Agile Therapeutics and women’s soccer legend Carli Lloyd have a lot in common. They’re both from New Jersey, they’re both passionate about empowering women and they’ve both overcome setbacks on the path to success.
“We think she lines up with our corporate spirit,” Al Altomari, CEO of the women’s health company, said in an interview.
She also has legions of fans—along with a sizable social media following—in the contraceptive maker’s target demographic: young women in their 20s and 30s, many of whom grew up watching the four-time Olympian and World Cup winner play for the U.S. national soccer team.
“For a young company like us, that’s just an incredible reach. We would take years to build that kind of reach,” Altomari said.
So it was a big win when Lloyd signed on as celebrity spokeswoman for the small women’s health company, which has been working since last year to build corporate name recognition and gain a market foothold with its first commercial product, the birth control patch Twirla.
“Our short-term goal is to establish Twirla in the contraceptive market, and our long-term goal remains the same: Build a robust women’s health franchise, and Carli is a critical piece of that puzzle,” Altomari said in a news release announcing the partnership last week.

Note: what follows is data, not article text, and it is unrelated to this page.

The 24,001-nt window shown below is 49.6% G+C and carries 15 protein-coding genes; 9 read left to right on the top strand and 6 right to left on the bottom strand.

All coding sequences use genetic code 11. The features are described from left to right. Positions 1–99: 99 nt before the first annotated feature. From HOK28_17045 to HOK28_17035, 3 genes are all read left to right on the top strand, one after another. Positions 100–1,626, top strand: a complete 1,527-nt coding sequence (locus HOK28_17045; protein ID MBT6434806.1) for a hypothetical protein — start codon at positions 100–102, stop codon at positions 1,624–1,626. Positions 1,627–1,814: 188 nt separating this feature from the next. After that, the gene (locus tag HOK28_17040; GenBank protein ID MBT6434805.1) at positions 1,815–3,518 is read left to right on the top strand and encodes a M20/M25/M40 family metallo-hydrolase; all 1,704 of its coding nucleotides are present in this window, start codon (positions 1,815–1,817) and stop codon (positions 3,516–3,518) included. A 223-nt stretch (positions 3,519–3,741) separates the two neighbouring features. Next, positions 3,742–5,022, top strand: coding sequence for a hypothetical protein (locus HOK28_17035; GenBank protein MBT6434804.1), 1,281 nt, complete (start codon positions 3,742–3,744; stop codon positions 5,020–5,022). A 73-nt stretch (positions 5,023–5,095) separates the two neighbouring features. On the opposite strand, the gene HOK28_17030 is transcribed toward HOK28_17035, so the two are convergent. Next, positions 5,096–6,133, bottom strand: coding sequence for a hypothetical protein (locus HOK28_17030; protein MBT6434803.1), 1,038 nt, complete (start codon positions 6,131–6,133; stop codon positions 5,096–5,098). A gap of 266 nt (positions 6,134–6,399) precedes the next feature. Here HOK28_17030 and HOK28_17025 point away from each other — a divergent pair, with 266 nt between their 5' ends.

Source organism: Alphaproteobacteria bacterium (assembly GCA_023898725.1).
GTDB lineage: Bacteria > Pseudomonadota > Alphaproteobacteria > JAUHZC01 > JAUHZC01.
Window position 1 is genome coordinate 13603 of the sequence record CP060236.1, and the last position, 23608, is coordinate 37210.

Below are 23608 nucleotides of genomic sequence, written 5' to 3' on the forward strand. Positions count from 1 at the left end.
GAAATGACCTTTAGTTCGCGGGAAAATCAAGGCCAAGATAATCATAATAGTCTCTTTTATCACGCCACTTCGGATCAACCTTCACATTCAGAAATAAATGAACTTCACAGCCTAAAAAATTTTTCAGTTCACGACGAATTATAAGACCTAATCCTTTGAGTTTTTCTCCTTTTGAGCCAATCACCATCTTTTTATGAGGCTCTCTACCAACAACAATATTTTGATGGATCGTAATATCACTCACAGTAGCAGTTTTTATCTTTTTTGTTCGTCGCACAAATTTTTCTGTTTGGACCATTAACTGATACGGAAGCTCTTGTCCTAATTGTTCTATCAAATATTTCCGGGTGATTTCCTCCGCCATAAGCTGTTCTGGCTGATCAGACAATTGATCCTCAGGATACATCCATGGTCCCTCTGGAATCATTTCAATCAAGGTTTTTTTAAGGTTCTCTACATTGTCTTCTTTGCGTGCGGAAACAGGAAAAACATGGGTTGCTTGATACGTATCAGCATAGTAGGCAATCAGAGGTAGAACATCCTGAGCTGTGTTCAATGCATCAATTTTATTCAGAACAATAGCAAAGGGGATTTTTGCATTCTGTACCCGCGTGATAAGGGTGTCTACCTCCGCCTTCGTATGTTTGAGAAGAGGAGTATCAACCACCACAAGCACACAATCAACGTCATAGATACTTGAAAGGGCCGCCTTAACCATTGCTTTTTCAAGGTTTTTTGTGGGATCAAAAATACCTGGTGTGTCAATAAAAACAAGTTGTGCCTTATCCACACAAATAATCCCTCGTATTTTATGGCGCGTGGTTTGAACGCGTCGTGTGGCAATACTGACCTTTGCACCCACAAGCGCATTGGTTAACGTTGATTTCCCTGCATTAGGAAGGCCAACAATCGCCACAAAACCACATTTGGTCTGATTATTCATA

A bit of luck played a role in recruiting the soccer phenom, who is hanging up her cleats for good later this month. When her name first came up as a possible spokesperson, one of Agile’s board members mentioned that he knew Lloyd, a fellow New Jerseyan who lives not far from the company. So Agile reached out to her agent, and, when both parties got to talking, they discovered their values lined up.
Altomari said the company was drawn to Lloyd’s personality and her “always believe” attitude. In her autobiography, "When Nobody Was Watching: My Hard-Fought Journey to the Top of the Soccer World," she writes about being cut from the national under-21 team after a coach told her she wasn’t good enough.
He also thinks Lloyd’s fight for equal pay for female athletes will resonate with young women. The HBO-CNN documentary ”LFG” chronicles the team’s gender discrimination lawsuit against the U.S. Soccer Federation.
“She’s gritty, and never gives up,” said Altomari; that’s also how he sees his company, which has 35 employees in-house and contracts with 80 sales reps in the field.
Agile received two FDA complete response letters for Twirla in 2013 and 2017 before finally winning approval for the once-a-week dual hormone patch in February 2020. The approval came after Agile addressed agency concerns about adhesion issues.
Lloyd’s work for Agile will initially revolve around social media and live events. The unbranded campaign is still being developed but aims to bring awareness to women’s health topics.
“Agile’s focus on bringing women options and knowledge when it comes to their healthcare decisions is a mission I’m proud to be a part of,” Lloyd said in a news release. “And the fact that I’m a Jersey girl representing a New Jersey company makes it even better.”
She plays her final game for the U.S. team Oct. 26 against South Korea.